At a day-long State-level conference on human trafficking organized by the  Goa Police Anti-Human Trafficking Unit (AHTU) in Panaji on May 10, 2024 Goa’s  DGP Jaspal Singh said although human trafficking is a growing and serious problem in Goa it is still not yet contained properly. The conference was attended by government department staff,   NGO representatives, police, doctors and others interested in the subject. Human trafficking is reportedly the second largest organized crime in India today.

It is perceived as a continuation of old-world slavery and continues across the world in most reprehensible ways – largely targeting women and children, wherever cheap labor is required as also the sex and entertainment industry.

Speakers at the conference included Rajesh Mani (social activist and expert trainer, Anti- Human Trafficking, Gorakhpur), Roy D’Souza (public prosecutor, Mapusa), Enakshi Ganguly (co- founder of HAQ and honorary professor at National Law University, Odisha), Arun Pandey (director, Anyay Rahit Zindagi or ARZ), Ezilda D’Souza (superintendent of Police, AHTU) and oathers.

The gamut of issues presented and discussed ranged from prevention, investigation, care of victims trafficked, cross-border trafficking based in Indo-Nepal territory; challenges faced during trial by the prosecution and responding to  change in scenario in human trafficking, phenomenon of sex trafficking, interventions by state and challenges faced. The most aggravating factor in dealing with human trafficking, according to Rajesh Mani, is that in fear and intimidation most victims retract the evidence for prosecution. The perpetrators of human trafficking are very cleverly organized and linked; now cyber crimes are playing a role in emerging scenarios. Several laws exist to deal with human trafficking but they don’t do the  job for which they have been enacted – that is to punish the criminals at large.


BRITAIN is still as if in the 90’s when British romantic comedy “Notting Hill” played. I had a great day spent exploring famous Notting Hill, Portobello Road and the sights around about here.

My visit to “Lisboa” took me to the oldest Portuguese grocery shop selling Portuguese codfish – that is, bacalhau, also octopus, cheese, sausage, ham, deserts, a variety of regional wines and much more. This  delicatessen is a haunt of the rich and famous and Holland Park residents, and my visit was particularly enchanting.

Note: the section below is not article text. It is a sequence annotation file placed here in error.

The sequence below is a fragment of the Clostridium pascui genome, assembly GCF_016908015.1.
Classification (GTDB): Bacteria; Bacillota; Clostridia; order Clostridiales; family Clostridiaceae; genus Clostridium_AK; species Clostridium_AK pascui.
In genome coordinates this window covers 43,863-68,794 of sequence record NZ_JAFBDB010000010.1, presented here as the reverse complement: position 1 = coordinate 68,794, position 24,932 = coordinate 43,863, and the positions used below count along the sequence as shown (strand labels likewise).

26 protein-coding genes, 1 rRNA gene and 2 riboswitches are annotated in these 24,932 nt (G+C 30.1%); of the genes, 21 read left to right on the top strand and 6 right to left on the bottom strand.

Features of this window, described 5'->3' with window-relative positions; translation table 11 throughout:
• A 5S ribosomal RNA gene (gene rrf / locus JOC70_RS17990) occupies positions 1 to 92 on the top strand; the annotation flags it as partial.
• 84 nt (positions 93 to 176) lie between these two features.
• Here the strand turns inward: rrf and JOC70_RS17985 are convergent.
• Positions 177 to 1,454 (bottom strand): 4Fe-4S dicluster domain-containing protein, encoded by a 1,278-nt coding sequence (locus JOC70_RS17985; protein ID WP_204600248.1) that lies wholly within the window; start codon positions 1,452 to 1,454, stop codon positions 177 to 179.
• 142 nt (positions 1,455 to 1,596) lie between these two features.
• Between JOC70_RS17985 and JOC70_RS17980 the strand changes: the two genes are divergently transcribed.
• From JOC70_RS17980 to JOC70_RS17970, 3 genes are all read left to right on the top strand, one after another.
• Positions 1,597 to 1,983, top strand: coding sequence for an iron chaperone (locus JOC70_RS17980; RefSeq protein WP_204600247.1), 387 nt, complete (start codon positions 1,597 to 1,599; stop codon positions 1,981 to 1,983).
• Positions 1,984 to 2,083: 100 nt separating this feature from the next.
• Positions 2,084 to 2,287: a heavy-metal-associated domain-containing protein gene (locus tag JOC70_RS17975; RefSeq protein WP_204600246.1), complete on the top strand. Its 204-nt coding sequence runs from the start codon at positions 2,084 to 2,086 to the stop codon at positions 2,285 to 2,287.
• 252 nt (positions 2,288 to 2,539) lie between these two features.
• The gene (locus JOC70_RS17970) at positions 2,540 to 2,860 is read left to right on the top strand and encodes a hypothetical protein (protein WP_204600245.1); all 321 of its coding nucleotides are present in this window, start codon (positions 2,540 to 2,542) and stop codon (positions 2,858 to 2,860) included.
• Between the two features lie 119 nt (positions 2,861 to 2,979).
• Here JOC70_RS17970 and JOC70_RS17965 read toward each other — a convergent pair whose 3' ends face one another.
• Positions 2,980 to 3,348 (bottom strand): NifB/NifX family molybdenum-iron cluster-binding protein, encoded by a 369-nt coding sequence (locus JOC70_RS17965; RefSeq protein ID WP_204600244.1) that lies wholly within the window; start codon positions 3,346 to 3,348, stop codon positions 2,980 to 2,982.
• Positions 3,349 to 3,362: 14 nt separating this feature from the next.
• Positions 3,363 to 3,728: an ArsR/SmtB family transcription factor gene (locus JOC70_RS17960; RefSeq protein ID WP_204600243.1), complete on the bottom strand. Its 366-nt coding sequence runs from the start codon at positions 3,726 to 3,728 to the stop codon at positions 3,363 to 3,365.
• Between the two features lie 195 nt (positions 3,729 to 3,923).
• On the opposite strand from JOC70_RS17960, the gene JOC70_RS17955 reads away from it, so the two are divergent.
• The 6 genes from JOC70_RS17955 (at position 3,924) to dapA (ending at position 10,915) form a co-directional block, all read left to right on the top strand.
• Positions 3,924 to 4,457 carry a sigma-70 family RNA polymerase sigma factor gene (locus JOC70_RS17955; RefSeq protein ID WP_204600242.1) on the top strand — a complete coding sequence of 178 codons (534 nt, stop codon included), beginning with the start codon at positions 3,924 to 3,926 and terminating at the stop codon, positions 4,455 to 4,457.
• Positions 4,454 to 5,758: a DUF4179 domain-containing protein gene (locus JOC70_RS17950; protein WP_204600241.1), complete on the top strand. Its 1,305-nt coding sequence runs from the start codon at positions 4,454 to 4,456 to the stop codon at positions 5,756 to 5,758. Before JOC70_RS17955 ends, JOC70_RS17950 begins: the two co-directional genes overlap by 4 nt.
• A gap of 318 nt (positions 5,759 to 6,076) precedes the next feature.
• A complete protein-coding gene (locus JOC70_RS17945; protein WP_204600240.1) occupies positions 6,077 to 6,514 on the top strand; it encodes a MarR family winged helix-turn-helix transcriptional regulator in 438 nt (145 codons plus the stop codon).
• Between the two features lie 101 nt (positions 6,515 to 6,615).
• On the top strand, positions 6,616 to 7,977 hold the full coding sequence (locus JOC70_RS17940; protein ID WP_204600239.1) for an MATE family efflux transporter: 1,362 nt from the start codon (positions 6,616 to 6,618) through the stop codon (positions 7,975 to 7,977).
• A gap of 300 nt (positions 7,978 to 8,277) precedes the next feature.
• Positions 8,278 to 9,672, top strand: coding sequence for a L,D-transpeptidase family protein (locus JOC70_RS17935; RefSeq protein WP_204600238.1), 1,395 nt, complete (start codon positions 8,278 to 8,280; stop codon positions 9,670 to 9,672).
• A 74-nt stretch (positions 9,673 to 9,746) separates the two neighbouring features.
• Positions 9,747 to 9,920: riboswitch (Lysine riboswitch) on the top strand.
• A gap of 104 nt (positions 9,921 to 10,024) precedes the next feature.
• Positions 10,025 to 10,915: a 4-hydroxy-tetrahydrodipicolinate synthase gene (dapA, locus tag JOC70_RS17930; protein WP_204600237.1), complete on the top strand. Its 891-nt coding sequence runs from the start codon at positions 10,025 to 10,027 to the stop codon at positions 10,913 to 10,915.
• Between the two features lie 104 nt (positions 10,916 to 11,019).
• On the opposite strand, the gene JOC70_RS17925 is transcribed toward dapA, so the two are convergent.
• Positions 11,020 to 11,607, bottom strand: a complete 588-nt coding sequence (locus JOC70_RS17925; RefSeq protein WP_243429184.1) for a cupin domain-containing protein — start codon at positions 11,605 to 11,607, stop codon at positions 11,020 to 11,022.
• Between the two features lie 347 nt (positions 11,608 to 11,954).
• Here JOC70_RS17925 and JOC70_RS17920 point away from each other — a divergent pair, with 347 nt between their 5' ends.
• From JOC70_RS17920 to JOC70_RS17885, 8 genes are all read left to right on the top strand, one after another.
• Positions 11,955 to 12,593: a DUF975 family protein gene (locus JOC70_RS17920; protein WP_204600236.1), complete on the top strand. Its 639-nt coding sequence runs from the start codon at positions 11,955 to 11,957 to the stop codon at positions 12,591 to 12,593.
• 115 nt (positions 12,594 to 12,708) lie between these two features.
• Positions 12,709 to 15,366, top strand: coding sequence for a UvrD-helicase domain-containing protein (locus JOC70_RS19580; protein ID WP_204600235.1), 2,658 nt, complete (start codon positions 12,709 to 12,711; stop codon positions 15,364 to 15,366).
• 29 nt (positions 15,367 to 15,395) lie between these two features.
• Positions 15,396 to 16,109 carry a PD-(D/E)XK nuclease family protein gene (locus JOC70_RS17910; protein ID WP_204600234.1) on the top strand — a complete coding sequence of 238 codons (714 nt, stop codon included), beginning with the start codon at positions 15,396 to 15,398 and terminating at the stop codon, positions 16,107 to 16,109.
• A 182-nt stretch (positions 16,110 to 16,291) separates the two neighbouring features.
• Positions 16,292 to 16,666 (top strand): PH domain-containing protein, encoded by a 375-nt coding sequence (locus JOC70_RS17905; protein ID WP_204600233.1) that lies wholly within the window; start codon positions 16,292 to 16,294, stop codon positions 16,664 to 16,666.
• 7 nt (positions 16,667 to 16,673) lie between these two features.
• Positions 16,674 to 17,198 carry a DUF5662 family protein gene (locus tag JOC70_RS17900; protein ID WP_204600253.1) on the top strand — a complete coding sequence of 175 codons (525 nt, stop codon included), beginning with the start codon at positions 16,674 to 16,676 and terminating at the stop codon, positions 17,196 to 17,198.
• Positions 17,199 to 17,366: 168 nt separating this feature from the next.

Later, I savoured some authentic Portuguese cuisine at nearby “Sporting Restaurant & Tapas” — a very lively party place dedicated to all the fans of the Sporting Clube de Portugal. The staff is ever so very warm and hospitable, something the Portuguese are known for.

My day ended with a visit to High Street Kensington where one can feel the buzz of high fashion, sophistication, glamour and affluence. Another great day went in experiencing new things and making new friends. It’s been a learning curve all along. These most vibrant and happiest memories will be always cherished.

–Aires Rodrigues, Ribandar


IF FOR the environment of Goa you pine, then Capt Viriato should be on your mind — to save the flora and fauna as well as also protect precious land. The people of Goa stand to benefit in all ways, if Capt Viriato represents the south Goa Lok Sabha constituency.

We hope you came out in large numbers to cast your vote for Viriato to make Goa a better place to live in. The promises of an armed forces veteran is what the people of South Goa should heed to in order to restore Goa’s place of glory, so that it will be restored as the “Rome of the Orient.”

We hope you did not hesitate to make this wise decision. Steady the fortunes of Goa by the hand that cares and will protect your interests. Vote for green Goa and to prevent Goa from greying further. Make no mistake, Capt Viriato will be at your beck and call in times of trouble.

–Stephen Dias, Dona Paula, Goa


 IT reported that the Navy suddenly cancelled the pension payment of a naval doctor in Goa. He was forced to leave service in 2012 as he had a disability that arose due to his service. He has fought a legal battle for his pension since the Navy did not restore his pension even after having assured the Armed Forces Tribunal that it would do so. This is not a stray example.

 This is shocking, since we sing praises and admire our defence personnel but do not pay their pension. This is despite an annual increase of crores of rupees in the defence budget. Hence, it is not the dearth of money but something else that leads to stoppage of pension.     
Incidentally, how can government (Central or State) or its ministries withhold or stop the pension of a retired person? The pensioner may take recourse to legal means by spending from his meagre resources while the mighty government “fights” him in the courts using his own money! The pension amount is part of their salary for which they had slogged for decades and is the rightful due and eligible to a pensioner.

Ironically, a person who is suspended for some wrongdoings while in service gets 50% of the salary while sitting at home. If he/she is proved innocent then the arrears are paid and the full salary is restored. Therefore, no person’s pension should be stopped and, in the event, if there are some cases against the pensioner or errors in payment, then the pensioner should be paid 50% of the rightful dues and after a time the remaining payment could be restored or otherwise reduced. 

–Sridher D Iyer, Caranzalem

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